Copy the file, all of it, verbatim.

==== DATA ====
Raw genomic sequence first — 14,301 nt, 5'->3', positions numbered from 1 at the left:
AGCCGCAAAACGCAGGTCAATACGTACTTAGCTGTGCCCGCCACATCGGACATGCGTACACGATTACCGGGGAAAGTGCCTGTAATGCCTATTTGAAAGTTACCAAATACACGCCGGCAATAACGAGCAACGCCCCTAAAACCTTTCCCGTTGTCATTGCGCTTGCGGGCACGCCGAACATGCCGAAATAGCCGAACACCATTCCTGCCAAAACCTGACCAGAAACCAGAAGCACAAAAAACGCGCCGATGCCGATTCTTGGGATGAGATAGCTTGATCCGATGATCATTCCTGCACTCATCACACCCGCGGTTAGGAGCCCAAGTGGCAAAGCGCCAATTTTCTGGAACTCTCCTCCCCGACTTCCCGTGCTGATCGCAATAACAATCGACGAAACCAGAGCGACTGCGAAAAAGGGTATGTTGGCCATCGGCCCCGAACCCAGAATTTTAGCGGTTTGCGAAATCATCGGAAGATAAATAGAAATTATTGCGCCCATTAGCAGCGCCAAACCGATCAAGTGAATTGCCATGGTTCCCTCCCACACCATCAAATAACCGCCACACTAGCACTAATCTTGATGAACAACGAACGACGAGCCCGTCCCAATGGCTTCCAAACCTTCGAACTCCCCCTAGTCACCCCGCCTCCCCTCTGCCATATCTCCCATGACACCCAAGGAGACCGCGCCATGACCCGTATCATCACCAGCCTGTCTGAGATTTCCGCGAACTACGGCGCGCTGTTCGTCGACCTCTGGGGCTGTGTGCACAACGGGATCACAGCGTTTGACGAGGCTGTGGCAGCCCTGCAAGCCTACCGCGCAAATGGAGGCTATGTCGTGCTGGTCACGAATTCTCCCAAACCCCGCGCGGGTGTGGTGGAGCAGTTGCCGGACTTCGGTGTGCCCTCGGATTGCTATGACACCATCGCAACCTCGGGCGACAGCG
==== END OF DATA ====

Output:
Raw genomic sequence first — 14,301 nt, 5'->3', positions numbered from 1 at the left:
AGCCGCAAAACGCAGGTCAATACGTACTTAGCTGTGCCCGCCACATCGGACATGCGTACACGATTACCGGGGAAAGTGCCTGTAATGCCTATTTGAAAGTTACCAAATACACGCCGGCAATAACGAGCAACGCCCCTAAAACCTTTCCCGTTGTCATTGCGCTTGCGGGCACGCCGAACATGCCGAAATAGCCGAACACCATTCCTGCCAAAACCTGACCAGAAACCAGAAGCACAAAAAACGCGCCGATGCCGATTCTTGGGATGAGATAGCTTGATCCGATGATCATTCCTGCACTCATCACACCCGCGGTTAGGAGCCCAAGTGGCAAAGCGCCAATTTTCTGGAACTCTCCTCCCCGACTTCCCGTGCTGATCGCAATAACAATCGACGAAACCAGAGCGACTGCGAAAAAGGGTATGTTGGCCATCGGCCCCGAACCCAGAATTTTAGCGGTTTGCGAAATCATCGGAAGATAAATAGAAATTATTGCGCCCATTAGCAGCGCCAAACCGATCAAGTGAATTGCCATGGTTCCCTCCCACACCATCAAATAACCGCCACACTAGCACTAATCTTGATGAACAACGAACGACGAGCCCGTCCCAATGGCTTCCAAACCTTCGAACTCCCCCTAGTCACCCCGCCTCCCCTCTGCCATATCTCCCATGACACCCAAGGAGACCGCGCCATGACCCGTATCATCACCAGCCTGTCTGAGATTTCCGCGAACTACGGCGCGCTGTTCGTCGACCTCTGGGGCTGTGTGCACAACGGGATCACAGCGTTTGACGAGGCTGTGGCAGCCCTGCAAGCCTACCGCGCAAATGGAGGCTATGTCGTGCTGGTCACGAATTCTCCCAAACCCCGCGCGGGTGTGGTGGAGCAGTTGCCGGACTTCGGTGTGCCCTCGGATTGCTATGACACCATCGCAACCTCGGGCGACAGCG